For the last two decades, Jackson made his home at the base of Alexander Mountain, the property once known as the Gauer Estate. The 5,400-acre estate was originally eight homesteads consolidated by William D. Dana and bought by Edward Gauer in 1968. “He paid more than I could at the time,” Jackson said back in 2000. He eventually purchased it from Gauer in 1995; today, 774 acres are planted to grapes and the rest remain wild, with sightings of cougars and black bears not uncommon.
Jackson continued to sell fruit from Alexander Mountain to a limited number of winemakers, including Peter Michael and Helen Turley. “We always make our fruit accessible to people who are small, creative, evolutionary,” Jackson said. “Most new things come out of the heart and the spirits of small winemakers. Lane Tanner makes a beautiful pinot noir from one of our vineyards…”
As Jackson consolidated his prime vineyard holdings in Napa Valley; Sonoma, Mendocino and Lake counties; and the Central Coast, he was constantly scouting for talent to mine their potential. In 1996, Jackson met Seillan, a winemaker working in Bordeaux. “He was managing seven châteaux for Raoul Quancard, all peripheral estates he had raised to great quality,” Jackson said. “So I asked Pierre, ‘Could you make a great Pétrus in America?’” Charged by Jackson to make “the best wine,” Seillan ranged all over California before deciding on five or six locations with 30 to 40 terroirs and micro crus within each terroir: Chalk Hill, Knights Valley, Alexander Mountain, Mount St. Helena and Carneros. Seillan launched Verité in 1998. Jackson proudly pointed out that the selection was largely, if not totally, Sonoma — only the Carneros component was Napa.
Seillan’s research led Jackson to an interesting idea he spoke to me about several months before his death. “We’re hoping to share the information we’ve learned,” he said at the time. “Only two percent of French terroir is château or estate terroir — only two percent of French wine gains recognition based mainly on terroir.”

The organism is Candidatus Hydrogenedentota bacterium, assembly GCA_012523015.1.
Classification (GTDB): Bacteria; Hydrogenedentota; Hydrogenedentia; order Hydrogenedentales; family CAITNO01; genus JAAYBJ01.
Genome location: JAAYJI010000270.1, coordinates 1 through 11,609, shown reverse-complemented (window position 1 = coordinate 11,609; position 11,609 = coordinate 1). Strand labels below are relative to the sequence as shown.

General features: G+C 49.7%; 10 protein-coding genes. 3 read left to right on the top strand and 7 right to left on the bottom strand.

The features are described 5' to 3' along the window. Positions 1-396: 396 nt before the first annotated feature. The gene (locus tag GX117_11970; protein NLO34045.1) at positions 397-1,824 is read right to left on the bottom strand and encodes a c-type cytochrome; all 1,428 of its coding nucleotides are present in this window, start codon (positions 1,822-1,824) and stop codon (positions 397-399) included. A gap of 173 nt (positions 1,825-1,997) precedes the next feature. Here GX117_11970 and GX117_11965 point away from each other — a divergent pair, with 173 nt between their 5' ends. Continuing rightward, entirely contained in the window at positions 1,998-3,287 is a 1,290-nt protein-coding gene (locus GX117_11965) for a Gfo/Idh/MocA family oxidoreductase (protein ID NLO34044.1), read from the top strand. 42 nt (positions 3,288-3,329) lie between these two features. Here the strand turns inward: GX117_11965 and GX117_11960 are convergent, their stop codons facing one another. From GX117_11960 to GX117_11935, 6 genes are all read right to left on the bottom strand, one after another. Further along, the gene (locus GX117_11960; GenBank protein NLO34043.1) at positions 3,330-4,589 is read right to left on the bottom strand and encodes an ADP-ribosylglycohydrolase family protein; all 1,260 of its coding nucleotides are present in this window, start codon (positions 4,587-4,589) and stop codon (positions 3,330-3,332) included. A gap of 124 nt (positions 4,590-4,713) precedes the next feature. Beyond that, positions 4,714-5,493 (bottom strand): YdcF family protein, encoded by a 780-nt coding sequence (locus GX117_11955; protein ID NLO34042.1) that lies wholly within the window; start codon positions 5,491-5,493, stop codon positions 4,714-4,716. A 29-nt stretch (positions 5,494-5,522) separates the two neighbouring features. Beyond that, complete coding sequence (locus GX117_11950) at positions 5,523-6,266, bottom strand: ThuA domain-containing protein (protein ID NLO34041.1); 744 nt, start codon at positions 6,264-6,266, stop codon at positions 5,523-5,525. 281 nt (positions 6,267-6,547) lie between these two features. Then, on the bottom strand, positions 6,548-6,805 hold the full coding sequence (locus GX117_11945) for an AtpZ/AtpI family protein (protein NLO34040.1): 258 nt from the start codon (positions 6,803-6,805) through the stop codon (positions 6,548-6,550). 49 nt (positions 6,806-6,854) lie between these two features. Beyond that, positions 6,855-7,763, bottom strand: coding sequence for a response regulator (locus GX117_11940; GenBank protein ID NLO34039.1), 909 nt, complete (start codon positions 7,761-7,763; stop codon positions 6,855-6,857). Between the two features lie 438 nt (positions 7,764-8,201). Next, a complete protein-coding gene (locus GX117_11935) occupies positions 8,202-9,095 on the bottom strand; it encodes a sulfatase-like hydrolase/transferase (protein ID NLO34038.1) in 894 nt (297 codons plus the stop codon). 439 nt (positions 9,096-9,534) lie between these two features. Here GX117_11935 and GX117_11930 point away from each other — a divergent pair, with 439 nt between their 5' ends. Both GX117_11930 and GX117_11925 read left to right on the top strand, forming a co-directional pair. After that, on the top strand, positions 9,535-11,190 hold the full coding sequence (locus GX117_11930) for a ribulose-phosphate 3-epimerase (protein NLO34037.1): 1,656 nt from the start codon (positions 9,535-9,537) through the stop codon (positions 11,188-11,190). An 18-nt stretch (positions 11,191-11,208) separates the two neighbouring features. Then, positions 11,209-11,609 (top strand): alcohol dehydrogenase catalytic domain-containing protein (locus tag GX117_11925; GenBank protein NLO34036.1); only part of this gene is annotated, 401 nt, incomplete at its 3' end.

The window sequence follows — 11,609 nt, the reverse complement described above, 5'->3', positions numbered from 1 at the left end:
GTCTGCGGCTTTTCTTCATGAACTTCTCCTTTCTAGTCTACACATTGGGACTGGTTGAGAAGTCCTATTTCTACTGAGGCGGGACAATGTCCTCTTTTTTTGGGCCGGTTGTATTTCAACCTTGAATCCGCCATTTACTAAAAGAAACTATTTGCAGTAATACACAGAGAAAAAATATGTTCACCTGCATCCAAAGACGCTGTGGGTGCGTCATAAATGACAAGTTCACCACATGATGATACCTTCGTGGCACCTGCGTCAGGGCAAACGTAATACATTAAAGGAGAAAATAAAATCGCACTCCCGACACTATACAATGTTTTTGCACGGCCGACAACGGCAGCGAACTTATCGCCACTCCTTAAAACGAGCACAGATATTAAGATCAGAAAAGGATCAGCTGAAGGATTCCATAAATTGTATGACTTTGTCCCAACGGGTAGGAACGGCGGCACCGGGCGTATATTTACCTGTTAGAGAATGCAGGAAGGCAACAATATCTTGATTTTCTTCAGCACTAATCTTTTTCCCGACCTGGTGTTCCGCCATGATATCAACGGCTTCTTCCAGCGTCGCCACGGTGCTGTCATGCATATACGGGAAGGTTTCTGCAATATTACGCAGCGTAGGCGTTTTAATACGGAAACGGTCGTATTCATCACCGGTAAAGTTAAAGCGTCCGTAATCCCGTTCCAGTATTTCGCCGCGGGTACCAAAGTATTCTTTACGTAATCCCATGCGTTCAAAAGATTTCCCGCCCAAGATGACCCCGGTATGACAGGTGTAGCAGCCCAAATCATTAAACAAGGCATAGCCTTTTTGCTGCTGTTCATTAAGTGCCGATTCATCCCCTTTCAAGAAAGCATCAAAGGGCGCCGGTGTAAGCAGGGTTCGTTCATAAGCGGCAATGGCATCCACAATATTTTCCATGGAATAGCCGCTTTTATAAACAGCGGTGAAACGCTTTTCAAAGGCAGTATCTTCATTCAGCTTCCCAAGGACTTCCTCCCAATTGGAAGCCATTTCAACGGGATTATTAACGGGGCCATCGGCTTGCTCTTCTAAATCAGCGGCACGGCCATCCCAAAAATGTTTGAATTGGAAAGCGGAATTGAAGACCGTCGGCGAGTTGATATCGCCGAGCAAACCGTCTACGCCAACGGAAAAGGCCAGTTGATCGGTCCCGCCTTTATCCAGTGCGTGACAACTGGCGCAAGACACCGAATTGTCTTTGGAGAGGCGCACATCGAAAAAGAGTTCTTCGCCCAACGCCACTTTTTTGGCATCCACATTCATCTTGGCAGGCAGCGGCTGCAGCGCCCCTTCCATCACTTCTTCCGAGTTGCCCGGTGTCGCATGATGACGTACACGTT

It’s the sort of statement not surprising for a man whose personality always seemed outsized for the wine business, a man whose great-great-grandfather and three great-grandfathers ran King Ranch, the place the Mexican-American war started. “I’ve spent a lifetime being a contrarian and I’ve always gone up in price — or held price — in the face of bad times, because world-class wines are so rare. France expresses itself in terms of châteaux. In California, there is no equivalent. I want to educate the consumer to trust that the true châteaux are estates in France and to draw an analogy with the great estates of California. It’s two percent in California as well, typically hillsides, mountains and benches. Napa is the known appellation: There’s a great culture in California of exclusivity. But the vine doesn’t know whether it’s in a vineyard in Napa or Sonoma: it only knows if it is in a great terroir.”
The wine business in California is a family business: Gallo, Franzia, Mondavi, Trinchero, Martini and Sebastiani are just a few of the Italian families that have colonized the North Coast. Jackson was an outsider in that community, but he was as committed to the concept of family wineries as any. One of his lasting contributions will be the group he spearheaded, the Family Winemakers of California, dedicated to sustaining the family-oriented business model.
Jess Jackson is survived by his wife, Barbara Banke; five children: Jennifer Hartford, Laura Giron, Katie Jackson, Julia Jackson and Christopher Jackson; and two grandchildren, Hailey Hartford and MacLean Hartford.
This story was featured in W&S April 2011.
This story appears in the print issue of April 2011.